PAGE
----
Huntington’s disease, a late-onset neurodegenerative disorder characterized by issues with movement, mental function and behavior, presently has no cure. But a new research offers hope, as scientists have recognized a new therapeutic target for the disease.
The scientists, guided by Prof. Gillian Bates and peers from King’s College London, in cooperation with a team of international scientists, published the outcomes of their research in the journal PLOS Biology.
The gene for Huntington’s disease (HD), with respect to the scientists, was identified in 1993, and it has been puzzling the medical group ever since. It impacts roughly one person in 10,000, generally from about the age of 35, and the scientists observe that sufferers generally die within 20 years.
The role of the huntingtin protein in HD
Huntington’s disease is triggered by a strange mutation in a gene that encodes a protein known as “huntingtin.”
The scientists say these mutations then create long extends of glutamine – an amino acid – within the protein sequence, which stops huntingtin from folding effectively, making it “sticky.”
As an outcome of this, the huntingtin proteins clump jointly in the nucleus and the cytoplasm of cells, which interrupts facets of cellular function, resulting in the death of nerve cells.
These so-called huntingtin aggregates intervene with the transcription of genes, say the scientists, and other study has shown that suppressing a family of enzymes that control transcription – histone deacetylases (HDACs) – has valuable effects for HD. The issue is, however, that humans have 11 distinct HDAC enzymes, which makes understanding which HDAC to prevent very tricky.
HDAC4 decrease enhances movement, lifespan
Prof. Bates and her team performed their work in a mouse model with competitive Huntington’s disease, and they determined one of these enzymes – HDAC4 – as the target.
However, the scientists say that interestingly, all the action is happening in the cytoplasm and not the nucleus. And the role of HDAC4 in translation has little involvement. By sharing equally HDAC4 levels in the cells of HD mice, they identified they could postpone the clumping of huntingtin in the cytoplasm.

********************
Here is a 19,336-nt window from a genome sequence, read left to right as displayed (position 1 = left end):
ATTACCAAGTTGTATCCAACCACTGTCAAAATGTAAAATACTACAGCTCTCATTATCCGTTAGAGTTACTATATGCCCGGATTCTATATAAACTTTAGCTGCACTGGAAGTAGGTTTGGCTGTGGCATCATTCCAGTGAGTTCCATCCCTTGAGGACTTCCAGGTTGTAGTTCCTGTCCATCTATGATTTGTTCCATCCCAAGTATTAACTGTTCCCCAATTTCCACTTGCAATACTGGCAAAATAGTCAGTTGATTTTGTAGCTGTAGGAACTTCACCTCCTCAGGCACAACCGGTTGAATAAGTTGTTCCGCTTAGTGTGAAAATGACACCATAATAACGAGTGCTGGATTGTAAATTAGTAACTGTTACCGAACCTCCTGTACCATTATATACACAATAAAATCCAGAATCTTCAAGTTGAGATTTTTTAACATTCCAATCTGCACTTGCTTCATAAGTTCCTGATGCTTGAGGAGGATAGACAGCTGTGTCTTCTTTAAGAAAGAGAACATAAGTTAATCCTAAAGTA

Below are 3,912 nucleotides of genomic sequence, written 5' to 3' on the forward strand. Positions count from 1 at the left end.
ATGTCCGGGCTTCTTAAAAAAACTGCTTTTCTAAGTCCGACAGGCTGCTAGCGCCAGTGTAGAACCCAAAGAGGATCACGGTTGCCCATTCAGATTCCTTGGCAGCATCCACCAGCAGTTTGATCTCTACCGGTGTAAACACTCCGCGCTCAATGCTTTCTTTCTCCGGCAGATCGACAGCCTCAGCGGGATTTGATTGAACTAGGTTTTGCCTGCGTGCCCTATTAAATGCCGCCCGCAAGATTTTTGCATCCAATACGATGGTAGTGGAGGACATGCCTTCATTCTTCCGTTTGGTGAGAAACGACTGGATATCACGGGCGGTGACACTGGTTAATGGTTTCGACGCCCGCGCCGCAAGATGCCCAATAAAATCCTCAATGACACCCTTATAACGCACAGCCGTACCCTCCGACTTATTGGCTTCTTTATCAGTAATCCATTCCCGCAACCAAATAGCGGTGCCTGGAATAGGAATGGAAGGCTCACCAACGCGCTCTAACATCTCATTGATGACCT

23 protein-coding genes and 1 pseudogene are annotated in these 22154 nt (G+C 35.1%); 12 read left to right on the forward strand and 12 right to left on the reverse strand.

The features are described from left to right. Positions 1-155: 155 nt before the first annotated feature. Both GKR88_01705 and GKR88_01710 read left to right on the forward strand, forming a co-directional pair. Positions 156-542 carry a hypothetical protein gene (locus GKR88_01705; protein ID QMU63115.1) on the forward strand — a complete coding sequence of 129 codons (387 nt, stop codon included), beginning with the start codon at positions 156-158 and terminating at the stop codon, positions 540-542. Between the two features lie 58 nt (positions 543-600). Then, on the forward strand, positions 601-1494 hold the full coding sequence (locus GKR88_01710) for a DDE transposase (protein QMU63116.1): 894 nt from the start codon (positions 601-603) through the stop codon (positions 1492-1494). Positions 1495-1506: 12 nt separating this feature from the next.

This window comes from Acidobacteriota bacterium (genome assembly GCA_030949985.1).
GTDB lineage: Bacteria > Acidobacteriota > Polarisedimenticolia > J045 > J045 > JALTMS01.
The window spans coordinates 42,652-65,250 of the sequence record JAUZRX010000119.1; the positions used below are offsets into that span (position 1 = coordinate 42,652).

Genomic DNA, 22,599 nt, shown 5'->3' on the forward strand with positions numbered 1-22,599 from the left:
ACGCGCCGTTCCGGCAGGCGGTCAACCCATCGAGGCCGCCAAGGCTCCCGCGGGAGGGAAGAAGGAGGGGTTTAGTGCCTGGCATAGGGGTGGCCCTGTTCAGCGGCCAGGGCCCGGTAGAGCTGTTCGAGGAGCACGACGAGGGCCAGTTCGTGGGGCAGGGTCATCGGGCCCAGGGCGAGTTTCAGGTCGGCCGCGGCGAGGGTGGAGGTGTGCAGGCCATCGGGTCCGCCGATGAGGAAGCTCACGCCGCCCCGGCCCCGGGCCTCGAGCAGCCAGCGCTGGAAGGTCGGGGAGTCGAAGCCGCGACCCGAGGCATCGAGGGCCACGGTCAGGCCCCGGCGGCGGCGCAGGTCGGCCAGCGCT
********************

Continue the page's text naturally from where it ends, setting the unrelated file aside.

Furthermore, they noticed that reducing HDAC4 levels gets back the overall function of nerve cells and their synapses, generating developments in movement, neurological overall performance and even lifespan of the mice. The group adds that this all happens without any enhancement in the nucleus’ faulty gene transcription, which is in line with the cytoplasmic association between HDAC4 and huntingtin.
Significances for the future of Huntington’s disease
While the outcomes are very appealing, the scientists note that “it is still very beginning days and it is essential to note that the medical applications of any treatment coming up from this research have not been analyzed in a clinical setting.”
However, they do note that one inhibitor, suberoylanilide hydroxamic acid (SAHA), was formerly shown to enhance problems in the mouse model. This same inhibitor also reduces levels of the HDAC4 protein.e medical applications of any treatment coming up from this research have not been analyzed in a clinical setting. “The team is therefore optimistic that building HDAC4-targeted compounds could be a prospective technique to enhance the lives of HD patients.
When asked about any upcoming research, Prof. Bates informed:
“Our present focus is to dissect the connections between HDAC4 and huntingtin and to comprehend how a decrease in HDAC4 restores synaptic function and nerve cell connection in mouse models of Huntington’s disease.”